Former President George W. Bush said recently that he would describe the Republican party today as “isolationist, protectionist and — to a certain extent — nativist.”
Bush’s comments came during an interview on NBC’s Today after co-anchor Hoda Kotb asked how he would describe today’s GOP.
Asked if he is disappointed with the Republican party he described, the 43rd president said it is “not exactly my vision, but I’m just an old guy they put out to pasture.”
Kotb then asked if he believes a hypothetical Republican candidate who is “pro-immigration, pro- a path to citizenship for undocumented workers, pro-DACA, pro-reasonable gun control, pro-education funding for public schools” would “have a shot in 2024.”
“Sure I think so,” Bush responded. “I think that it depends upon the emphasis. I think if the emphasis is integrity and decency and trying to work to get problems solved I think the proper person has a shot, yeah.”
He added: “By the way, I think pro-immigration isn’t the right way to put it. I think border enforcement with a compassionate touch, that’s how I would put it because pro-immigration basically means let’s just open up the borders and nobody’s really for that and you can’t have a country that has open borders.”
The comments come as Bush has begun promoting his new book, Out of Many, One: Portraits of America’s Immigrants. The former president says the mission of his book, which features portraits of American immigrants, is to help change Congress’ outlook on the country’s immigration policy.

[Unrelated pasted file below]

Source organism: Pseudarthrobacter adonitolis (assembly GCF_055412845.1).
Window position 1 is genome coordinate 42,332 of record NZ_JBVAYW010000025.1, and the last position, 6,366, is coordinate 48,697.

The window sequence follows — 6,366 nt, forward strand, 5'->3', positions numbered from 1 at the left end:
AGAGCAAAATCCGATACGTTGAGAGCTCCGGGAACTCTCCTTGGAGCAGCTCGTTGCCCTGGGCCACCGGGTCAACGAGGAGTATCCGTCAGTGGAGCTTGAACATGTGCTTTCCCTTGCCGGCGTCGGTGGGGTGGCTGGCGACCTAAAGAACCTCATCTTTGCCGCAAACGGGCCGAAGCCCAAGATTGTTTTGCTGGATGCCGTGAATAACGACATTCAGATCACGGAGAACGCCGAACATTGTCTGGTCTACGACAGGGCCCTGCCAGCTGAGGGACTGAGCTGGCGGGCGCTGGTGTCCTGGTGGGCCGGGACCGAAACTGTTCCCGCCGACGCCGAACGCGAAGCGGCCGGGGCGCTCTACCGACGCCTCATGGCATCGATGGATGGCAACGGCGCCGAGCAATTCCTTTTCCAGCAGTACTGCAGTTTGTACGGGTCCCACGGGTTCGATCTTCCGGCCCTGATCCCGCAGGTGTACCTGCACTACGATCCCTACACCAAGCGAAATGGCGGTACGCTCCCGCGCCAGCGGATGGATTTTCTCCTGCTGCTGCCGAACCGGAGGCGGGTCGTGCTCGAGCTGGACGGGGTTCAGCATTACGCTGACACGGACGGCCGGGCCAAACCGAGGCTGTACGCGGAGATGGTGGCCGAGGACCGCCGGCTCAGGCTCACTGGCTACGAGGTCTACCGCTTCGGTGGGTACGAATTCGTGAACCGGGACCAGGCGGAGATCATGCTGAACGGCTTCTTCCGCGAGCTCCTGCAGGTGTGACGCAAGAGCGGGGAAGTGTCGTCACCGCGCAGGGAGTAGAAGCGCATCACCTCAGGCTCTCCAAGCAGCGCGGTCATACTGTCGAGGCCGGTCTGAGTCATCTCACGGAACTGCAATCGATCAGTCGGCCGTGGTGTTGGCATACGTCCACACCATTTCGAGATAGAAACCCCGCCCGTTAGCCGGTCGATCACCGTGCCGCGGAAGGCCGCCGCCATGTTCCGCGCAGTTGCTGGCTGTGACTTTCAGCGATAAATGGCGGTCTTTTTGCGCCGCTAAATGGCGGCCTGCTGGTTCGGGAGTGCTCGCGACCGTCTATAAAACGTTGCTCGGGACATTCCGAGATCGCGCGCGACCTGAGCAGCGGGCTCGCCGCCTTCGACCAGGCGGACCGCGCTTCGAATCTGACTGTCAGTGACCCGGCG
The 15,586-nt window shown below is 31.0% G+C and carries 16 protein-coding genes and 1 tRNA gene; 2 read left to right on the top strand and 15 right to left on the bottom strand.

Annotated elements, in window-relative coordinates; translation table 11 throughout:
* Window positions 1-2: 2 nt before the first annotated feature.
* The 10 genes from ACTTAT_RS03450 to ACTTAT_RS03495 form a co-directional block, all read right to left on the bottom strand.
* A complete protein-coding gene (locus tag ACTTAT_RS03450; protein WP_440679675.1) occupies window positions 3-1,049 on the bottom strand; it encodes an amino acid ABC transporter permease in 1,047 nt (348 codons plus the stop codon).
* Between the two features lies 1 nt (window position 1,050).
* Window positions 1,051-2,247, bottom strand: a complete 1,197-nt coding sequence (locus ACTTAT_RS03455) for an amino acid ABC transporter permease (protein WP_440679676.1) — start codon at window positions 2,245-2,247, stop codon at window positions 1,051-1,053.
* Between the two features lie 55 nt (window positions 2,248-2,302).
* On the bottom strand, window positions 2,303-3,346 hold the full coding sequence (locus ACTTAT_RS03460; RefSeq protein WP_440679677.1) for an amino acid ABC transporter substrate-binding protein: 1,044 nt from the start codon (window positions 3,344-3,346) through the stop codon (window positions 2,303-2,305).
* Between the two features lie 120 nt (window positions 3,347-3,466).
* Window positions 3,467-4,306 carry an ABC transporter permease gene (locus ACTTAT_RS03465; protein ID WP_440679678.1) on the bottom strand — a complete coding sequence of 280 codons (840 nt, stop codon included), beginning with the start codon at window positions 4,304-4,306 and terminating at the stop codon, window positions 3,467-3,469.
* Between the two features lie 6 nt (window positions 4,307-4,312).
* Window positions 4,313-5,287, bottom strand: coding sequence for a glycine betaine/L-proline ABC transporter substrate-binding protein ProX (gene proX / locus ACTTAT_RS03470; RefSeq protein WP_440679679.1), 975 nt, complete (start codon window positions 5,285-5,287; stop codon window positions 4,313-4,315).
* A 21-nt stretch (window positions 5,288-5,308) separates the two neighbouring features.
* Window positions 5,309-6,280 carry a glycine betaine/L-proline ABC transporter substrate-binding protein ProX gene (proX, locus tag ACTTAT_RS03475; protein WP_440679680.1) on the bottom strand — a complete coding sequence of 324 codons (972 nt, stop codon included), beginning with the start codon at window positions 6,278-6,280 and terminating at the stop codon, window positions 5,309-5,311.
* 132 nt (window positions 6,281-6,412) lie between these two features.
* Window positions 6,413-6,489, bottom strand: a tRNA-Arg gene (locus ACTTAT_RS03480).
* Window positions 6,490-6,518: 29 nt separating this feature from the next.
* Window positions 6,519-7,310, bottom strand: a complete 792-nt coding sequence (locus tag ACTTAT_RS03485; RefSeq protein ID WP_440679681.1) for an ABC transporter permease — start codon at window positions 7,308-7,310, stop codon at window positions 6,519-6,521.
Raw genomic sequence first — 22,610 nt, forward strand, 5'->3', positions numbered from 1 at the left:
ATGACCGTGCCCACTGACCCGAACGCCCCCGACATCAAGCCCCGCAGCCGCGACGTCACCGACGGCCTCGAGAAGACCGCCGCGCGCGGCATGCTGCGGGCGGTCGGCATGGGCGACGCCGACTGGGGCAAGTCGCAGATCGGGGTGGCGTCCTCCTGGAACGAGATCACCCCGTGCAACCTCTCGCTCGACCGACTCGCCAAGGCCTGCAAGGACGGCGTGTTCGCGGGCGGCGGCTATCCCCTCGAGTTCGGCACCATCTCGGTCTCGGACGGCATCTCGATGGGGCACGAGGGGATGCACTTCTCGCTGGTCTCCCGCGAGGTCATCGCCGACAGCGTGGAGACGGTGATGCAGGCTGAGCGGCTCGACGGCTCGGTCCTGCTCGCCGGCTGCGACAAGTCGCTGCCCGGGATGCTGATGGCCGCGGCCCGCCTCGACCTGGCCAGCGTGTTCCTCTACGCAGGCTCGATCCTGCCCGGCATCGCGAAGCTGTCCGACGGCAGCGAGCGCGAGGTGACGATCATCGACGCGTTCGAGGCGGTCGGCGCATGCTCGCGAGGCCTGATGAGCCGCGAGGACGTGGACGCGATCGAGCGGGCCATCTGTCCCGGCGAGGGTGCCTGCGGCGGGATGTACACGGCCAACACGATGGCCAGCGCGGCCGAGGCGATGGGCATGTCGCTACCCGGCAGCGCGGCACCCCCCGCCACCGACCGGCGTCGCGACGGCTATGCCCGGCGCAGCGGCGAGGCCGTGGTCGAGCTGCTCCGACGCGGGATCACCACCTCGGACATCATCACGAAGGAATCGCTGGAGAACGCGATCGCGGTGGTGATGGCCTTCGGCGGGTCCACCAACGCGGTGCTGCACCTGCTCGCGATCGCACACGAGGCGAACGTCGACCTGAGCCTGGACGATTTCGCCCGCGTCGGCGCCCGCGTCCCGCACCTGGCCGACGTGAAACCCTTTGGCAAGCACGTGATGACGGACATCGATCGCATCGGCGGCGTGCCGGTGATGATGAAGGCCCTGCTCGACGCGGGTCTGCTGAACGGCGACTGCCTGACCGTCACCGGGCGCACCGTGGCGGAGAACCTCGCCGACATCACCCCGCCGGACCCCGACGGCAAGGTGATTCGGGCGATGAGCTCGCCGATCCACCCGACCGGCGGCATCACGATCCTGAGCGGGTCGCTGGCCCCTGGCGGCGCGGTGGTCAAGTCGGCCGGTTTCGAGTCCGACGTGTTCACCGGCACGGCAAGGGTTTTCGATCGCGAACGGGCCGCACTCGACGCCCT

“Please put aside all the harsh rhetoric about immigration,” Bush said, addressing Congress in an interview with CBS News that aired Sunday. “Please put aside trying to score political points on either side.”
He said he hopes to usher in a more “respectful tone” on Capitol Hill.
Bush, a Republican who served as president from 2001 to 2009, has supported a pathway to citizenship for undocumented immigrants given they pass a background check and pay any back taxes.
In an interview with CBS’ Norah O’Donnell he said that the lack of substantial immigration reform was one of the greatest disappointments of his time in office.
In his interview with Today, he suggested the system “really needs to be reformed and fixed,” adding that two things would help alleviate the crisis at the border: more judges and courts to process asylum cases and work visa reform.
“There’s a lot of jobs that need to be filled and yet there are people willing to work hard to do so,” he said.
He added that he believes some Republicans are not listening to his ideas on immigration “because you can score political points with the issue.”
“It’s a beautiful country we have and yet it’s not beautiful when we condemn and call people names and scare people about immigration,” he said. “It’s an easy issue to frighten some of the electorate and I’m trying to have a different kind of voice.”